(Henneberg, 1926) Lodder & Kreger-van Rij, 1952
Torula (Latin name: Candida utilis; formerly Torulopsis utilis, Torula utilis) is a species of yeast.
Torula, in its inactive form (usually labeled as torula yeast), is widely used as a flavouring in processed foods and pet foods. It is often grown on wood liquor, a byproduct of paper production, which is rich in wood sugars. It is pasteurized and spray-dried to produce a fine, light grayish-brown powder with a slightly yeasty odor and gentle, slightly meaty taste.
Torula finds accepted use in Europe and California for the organic control of olive flies. When dissolved in water, it serves as a food attractant, with or without additional pheremone lures, in McPhail and OLIPE traps, which drown the insects. In field trials in Sonoma County, California, mass trappings reduced damage to an average of 30% compared to almost 90% in untreated controls.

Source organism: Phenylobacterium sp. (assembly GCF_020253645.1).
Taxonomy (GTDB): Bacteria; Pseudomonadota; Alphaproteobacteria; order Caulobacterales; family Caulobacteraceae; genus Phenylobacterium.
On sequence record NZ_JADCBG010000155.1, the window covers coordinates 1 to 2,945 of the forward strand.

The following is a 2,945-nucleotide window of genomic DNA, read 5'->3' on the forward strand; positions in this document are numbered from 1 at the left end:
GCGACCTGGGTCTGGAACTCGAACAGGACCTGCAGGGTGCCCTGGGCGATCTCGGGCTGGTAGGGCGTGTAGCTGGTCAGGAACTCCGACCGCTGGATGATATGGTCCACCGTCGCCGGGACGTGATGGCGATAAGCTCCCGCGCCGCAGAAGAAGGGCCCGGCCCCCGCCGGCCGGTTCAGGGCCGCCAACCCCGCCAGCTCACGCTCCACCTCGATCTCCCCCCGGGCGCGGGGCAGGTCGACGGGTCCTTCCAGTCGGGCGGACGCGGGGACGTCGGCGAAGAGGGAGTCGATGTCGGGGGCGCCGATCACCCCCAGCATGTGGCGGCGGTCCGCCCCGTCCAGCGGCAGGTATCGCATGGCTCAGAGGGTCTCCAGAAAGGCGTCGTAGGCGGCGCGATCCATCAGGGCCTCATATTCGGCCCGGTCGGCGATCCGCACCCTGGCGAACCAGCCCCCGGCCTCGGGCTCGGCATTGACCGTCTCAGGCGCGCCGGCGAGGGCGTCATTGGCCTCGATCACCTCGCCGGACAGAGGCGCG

Torula yeast has become a popular replacement for the flavor enhancer monosodium glutamate (MSG) among manufacturers marketing "all-natural" products.
- Kosher Food Production, Zushe Yosef Blech
- "Controlling Olive Fruit Fly at Home" (PDF). University of California Cooperative Extension. Archived from the original (PDF) on December 18, 2011. Retrieved 2010-05-01.
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